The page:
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Suppose I have a weighted connected graph which is traversable (each vertex has even degree) and I wish to walk over all edges. Clearly any Eulerian path minimizes the total weight. What can be said about the case of non-traversable (weighted connected) graphs? Can a minimum-weight path still be found in polynomial time?

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You want a path that traverses every edge at least once, I suppose? –  Henning Makholm Oct 7 '13 at 22:57
    
@HenningMakholm: Yes. Sorry, I had typed that but it must have been deleted as I edited the post before submitting. –  Charles Oct 8 '13 at 3:46
    
I would be surprised if it had an efficient solution. It is a variant of the travelling purchaser problem (on the line graph) but with some simplifications (like travel cost zero) and only one product. –  Leen Droogendijk Oct 8 '13 at 5:58
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This is the Route inspection problem a.k.a. Chinese Postman Problem. This has a polynomial time algorithm for undirected graphs and polynomial for directed graphs, but it is NP-complete for mixed graphs. –  N. S. Oct 8 '13 at 17:10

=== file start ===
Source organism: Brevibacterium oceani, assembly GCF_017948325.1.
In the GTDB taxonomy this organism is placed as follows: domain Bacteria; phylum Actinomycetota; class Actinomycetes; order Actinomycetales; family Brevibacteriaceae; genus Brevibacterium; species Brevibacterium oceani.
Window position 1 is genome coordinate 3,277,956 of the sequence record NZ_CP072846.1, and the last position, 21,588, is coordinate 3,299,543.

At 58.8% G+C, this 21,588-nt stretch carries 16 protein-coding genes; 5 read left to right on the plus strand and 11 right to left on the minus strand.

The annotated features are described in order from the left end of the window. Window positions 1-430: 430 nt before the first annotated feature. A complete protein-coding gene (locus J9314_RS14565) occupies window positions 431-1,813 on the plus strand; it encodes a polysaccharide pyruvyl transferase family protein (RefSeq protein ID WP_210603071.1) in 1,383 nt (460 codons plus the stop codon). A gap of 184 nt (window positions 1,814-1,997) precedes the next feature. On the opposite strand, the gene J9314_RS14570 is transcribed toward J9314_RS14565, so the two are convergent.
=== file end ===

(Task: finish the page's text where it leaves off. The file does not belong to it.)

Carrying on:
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Yes, this can be done in polynomial time.

What we need to is find a minimum-weight set of edges to traverse twice, such that the graph with some edges doubled is traversable. Once we have that, finding an actual Eulerian path is of course easy.

The edges we need to double will form a set of paths each connecting two odd-degree nodes, such that each odd-degree node is the endpoint of exactly one of the path.

To find out which odd-degree nodes to connect, temporarily disregard the even-degree nodes and instead consider a graph with one edge between each pair of odd-degree nodes, its weight being the length of the shortest path between those nodes in the original graph.

What we need to find is then a minimal perfect matching in the reduced graph, which is known to have a polynomial-time algorithm.

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